Earth System: Scale, Proportion and Quantity

Hungo Tonga Hunga Ha-apai - Image Credit: NASA

Scale, Proportion, and Quantity

NASA enables scientists around the world to understand how the universe works by collecting data of events or objects and making those data accessible. In fact, NASA has over 26 petabytes of Earth data sets that are available to scientists– that's 26 million gigabytes, or enough data to need 52,000 computers each with 500 gigabytes of storage space. Earth scientists use these data to understand how the Earth system works and how the spheres within the Earth system interact with one another.

The Earth's system is characterized by the interaction of processes that take place on molecular (very small) and planetary (very large) spatial scales, as well as on short and long time scales. Before scientists may begin their work with these data, it is important that they understand what the data are. As we attempt to understand how these complex systems and phenomena behave and interact, we must think in terms of time span (e.g., seconds, days, centuries, epochs, etc.), size (e.g., electrons, water bodies, planets, etc.), and energy flowing within the systems/phenomena (e.g., photons, batteries, solar energy).  To try to make sense of all of these data, scientists view the data from three different contexts: Scale, Quantity, and Proportion.

Scale is a magnitude or range value that describes an event or object that is measurable. Scale can also refer to the magnitude/range of an object (of one whole) in relation to another object (within another whole). Note: Phenomena can be observed at various scales using models to study systems that are too large or too small. Phenomena that can be observed at one scale may not be observable at another scale.

Three common types of scales used in Earth System Science include:

  • Logarithmic scales such as Richter, pH
  • Ordinal scales such as the Saffir-Simpson Hurricane Scale and the Enhanced Fujita Scale
  • Interval scales such as Kelvin, Fahrenheit, and Celsius

Quantity describes the amount or number of an object or event in particular units. These units give the context of the values. Standard units are used to measure and describe physical quantities such as weight, time, temperature and volume.

Proportion is the relationship between parts to each other or to a whole. Proportional relationships (e.g. speed as the ratio of distance traveled to time taken) among different types of quantities provide information about the magnitude of properties and processes.


The NGSS Crosscutting Concept of Scale, Quantity, and Proportion is summarized as follows at NASA SpacePlace:

  • Observable phenomena exist from very short to very long time periods.
  • Natural objects exist from the very small to the immensely large.
  • Standard units are used to measure and describe physical quantities such as weight, time, temperature, and volume.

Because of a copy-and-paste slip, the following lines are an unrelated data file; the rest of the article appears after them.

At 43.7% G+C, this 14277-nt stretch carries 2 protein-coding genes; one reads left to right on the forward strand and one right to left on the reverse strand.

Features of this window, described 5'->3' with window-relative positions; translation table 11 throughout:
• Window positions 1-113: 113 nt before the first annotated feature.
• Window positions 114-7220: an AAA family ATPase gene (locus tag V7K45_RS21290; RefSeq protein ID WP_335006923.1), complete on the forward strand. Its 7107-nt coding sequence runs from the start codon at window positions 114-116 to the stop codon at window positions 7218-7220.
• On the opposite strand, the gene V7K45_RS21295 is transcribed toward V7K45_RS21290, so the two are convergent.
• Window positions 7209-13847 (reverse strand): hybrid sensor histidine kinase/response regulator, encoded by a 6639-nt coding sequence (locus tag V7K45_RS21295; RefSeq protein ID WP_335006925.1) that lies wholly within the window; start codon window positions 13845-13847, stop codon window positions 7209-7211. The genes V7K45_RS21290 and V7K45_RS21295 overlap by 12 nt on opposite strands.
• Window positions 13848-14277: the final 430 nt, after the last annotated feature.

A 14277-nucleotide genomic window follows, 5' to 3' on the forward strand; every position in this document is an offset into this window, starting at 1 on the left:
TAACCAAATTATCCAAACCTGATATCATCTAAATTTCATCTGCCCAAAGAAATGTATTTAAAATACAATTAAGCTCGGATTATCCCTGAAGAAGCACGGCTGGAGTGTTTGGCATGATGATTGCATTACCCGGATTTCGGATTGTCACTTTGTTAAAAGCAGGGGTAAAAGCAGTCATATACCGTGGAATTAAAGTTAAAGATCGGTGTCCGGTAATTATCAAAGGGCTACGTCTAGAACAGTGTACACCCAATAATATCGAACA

• Time, space, and energy phenomena can be observed at various scales using models to study systems that are too large or too small.
  • Proportional relationships (e.g. speed as the ratio of distance traveled to time taken) among different types of quantities provide information about the magnitude of properties and processes.
  • Phenomena that can be observed at one scale may not be observable at another scale.

Source: NASA SpacePlace


My NASA Data Support of Standard Units and Proportions

The Data Collections in the My NASA Data Earth  System Data Explorer use a variety of different units. When the data are accessed there is a detailed description of the unit used for each and how it relates to the data. This is very useful for students and highlights that there are different units for different data. An example of this for Chlorophyll Concentration is shown below.

My NASA Data - Chlorophyll Concentration Unit Description
My NASA Data - Chlorophyll Concentration Unit Description

There are also two mini lessons in My NASA Data that highlight proportions for Leaf Area Index and Normalized Difference Vegetation Index. These mini lessons both explore the magnitude of the proportion and explain whey they are dimensionless.


My NASA Data Support of Scale

There are a variety of resources that look at data on different scales. This includes various time scales as well as using the vantage point of space to study large scale events such as land use change and sea ice change. NASA can also study small microscopic particles in the atmosphere or look for large scale effects of microscopic organisms in the ocean.

The following lesson guides students through modeling the scale of a large storm and comparing it with the size of the United States.


Examples of Driving Questions for Scale, Quantity, and Proportion:

  • What characteristics does this Earth System phenomenon have at the nano, micro, or macro scales? 
  • What effects does this phenomenon have on other spheres within the Earth system at global scales?
  • How do scientists observe a change of this phenomenon at nano, micro, or macro scales?
  • What units are used to describe the quantities of variables at these different scales?
  • How has the frequency of this phenomenon changed over time?
  • What units should I use to measure __________?
  • How does the amount of ________ compare the amount of __________?
  • What should we measure to figure out the relationship?